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Sensors 2016, 16(11), 1787;

Conducting Polymers and Their Applications in Diabetes Management

School of Electronic Science and Engineering, Collaborative Innovation Center of Advanced Microstructures, Nanjing University, Nanjing 210093, China
Nanjing Foreign Language School, Nanjing 210008, China
Authors to whom correspondence should be addressed.
These authors contributed equally to this work.
Academic Editors: Giovanni Sparacino, Andrea Facchinetti and J. Hans DeVries
Received: 3 September 2016 / Revised: 10 October 2016 / Accepted: 24 October 2016 / Published: 26 October 2016
(This article belongs to the Special Issue Glucose Sensors: Revolution in Diabetes Management 2016)
PDF [4806 KB, uploaded 26 October 2016]


Advances in conducting polymers (CPs) have promoted the development of diabetic monitoring and treatment, which is of great significance in human healthcare and modern medicine. CPs are special polymers with physical and electrochemical features resembling metals, inorganic semiconductors and non-conducting polymers. To improve and extend their properties, the fabrication of CPs and CP composites has attracted intensive attention in recent decades. Some CPs are biocompatible and suitable for biomedical use. Thus, the intriguing properties of CPs make wearable, noninvasive, continuous diabetes managing devices and other potential applications in diabetes possible in the near future. To highlight the recent advances of CPs and their derived materials (especially in conducting polymer hydrogels), here we discuss their fabrication and characterization, review the current state-of-the-art research in diabetes management based on these materials and describe current challenges as well as future potential research directions. View Full-Text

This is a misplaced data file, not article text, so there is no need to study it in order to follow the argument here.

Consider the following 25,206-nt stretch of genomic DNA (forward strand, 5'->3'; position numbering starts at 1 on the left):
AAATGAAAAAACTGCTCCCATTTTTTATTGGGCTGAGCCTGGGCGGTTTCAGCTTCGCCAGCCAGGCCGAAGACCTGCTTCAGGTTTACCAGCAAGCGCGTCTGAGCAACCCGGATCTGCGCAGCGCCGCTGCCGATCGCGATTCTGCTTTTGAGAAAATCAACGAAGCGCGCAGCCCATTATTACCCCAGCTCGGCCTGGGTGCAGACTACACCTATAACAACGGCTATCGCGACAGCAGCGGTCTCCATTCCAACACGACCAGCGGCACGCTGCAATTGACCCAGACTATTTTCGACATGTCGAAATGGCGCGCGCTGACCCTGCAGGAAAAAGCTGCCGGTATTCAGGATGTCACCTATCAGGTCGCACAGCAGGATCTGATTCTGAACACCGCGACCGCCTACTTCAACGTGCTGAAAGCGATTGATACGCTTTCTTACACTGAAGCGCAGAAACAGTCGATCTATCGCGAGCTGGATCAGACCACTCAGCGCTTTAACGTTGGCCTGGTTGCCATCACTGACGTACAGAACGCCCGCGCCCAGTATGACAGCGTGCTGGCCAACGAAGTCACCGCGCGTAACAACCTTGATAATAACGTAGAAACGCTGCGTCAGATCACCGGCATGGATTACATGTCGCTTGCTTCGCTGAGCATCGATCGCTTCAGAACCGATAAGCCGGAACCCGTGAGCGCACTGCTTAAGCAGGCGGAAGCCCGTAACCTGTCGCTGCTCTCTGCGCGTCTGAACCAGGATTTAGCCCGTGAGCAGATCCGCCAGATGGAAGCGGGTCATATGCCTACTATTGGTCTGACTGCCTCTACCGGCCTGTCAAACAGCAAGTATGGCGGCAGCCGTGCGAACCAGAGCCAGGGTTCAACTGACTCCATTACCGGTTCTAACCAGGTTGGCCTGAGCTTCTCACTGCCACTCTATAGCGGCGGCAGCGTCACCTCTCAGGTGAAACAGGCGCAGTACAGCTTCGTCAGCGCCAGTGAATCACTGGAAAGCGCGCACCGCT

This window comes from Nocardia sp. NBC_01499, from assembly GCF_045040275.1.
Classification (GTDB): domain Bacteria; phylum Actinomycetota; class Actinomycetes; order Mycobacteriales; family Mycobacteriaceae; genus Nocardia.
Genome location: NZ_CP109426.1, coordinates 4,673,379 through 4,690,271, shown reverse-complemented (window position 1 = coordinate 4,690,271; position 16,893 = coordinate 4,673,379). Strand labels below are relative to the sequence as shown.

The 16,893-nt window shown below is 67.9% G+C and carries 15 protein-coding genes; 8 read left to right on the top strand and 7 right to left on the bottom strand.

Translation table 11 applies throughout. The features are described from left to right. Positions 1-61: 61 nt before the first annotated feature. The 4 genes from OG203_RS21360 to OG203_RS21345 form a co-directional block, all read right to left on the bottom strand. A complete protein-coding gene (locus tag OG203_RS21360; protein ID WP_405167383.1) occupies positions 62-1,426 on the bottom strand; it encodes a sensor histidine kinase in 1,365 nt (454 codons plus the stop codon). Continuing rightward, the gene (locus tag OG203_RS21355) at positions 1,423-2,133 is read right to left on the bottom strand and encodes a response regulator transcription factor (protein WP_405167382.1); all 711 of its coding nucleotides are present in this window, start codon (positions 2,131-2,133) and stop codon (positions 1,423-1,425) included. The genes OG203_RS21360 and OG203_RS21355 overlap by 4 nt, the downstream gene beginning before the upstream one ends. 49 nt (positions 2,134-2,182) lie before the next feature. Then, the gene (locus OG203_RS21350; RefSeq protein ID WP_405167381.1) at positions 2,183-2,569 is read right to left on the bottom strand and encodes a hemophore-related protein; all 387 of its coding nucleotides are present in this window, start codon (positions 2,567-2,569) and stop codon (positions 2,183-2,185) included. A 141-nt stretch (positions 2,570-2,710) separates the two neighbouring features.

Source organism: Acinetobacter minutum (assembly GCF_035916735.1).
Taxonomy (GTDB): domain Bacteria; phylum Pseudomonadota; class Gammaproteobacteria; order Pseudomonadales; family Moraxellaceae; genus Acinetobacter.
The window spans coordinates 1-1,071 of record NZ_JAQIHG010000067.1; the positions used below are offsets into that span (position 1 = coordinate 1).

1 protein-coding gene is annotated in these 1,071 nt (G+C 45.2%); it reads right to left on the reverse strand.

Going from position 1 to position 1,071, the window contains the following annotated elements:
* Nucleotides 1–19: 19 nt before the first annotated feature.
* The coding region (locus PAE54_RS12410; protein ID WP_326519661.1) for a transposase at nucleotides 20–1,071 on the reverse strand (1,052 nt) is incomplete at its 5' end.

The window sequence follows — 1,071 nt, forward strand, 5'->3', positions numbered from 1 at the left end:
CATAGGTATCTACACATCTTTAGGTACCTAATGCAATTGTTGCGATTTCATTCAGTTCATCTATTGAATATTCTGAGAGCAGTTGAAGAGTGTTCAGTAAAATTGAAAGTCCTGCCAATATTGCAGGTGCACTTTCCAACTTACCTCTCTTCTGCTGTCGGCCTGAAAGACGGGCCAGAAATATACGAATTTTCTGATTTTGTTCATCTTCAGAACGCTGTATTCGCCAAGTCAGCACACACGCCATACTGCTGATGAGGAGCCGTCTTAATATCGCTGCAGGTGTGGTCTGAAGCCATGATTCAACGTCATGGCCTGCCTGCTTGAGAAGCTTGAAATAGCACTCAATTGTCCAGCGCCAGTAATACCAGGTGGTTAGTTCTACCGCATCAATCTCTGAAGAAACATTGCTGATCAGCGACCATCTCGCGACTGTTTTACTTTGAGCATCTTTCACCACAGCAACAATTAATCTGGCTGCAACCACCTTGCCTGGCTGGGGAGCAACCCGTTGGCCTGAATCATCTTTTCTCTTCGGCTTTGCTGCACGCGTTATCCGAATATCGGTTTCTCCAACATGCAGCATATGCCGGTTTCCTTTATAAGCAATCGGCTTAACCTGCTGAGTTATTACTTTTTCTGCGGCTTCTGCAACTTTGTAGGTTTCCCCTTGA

Keywords: conducting polymers; glucose biosensor; diabetes; medical controlled release conducting polymers; glucose biosensor; diabetes; medical controlled release

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Zhao, Y.; Cao, L.; Li, L.; Cheng, W.; Xu, L.; Ping, X.; Pan, L.; Shi, Y. Conducting Polymers and Their Applications in Diabetes Management. Sensors 2016, 16, 1787.

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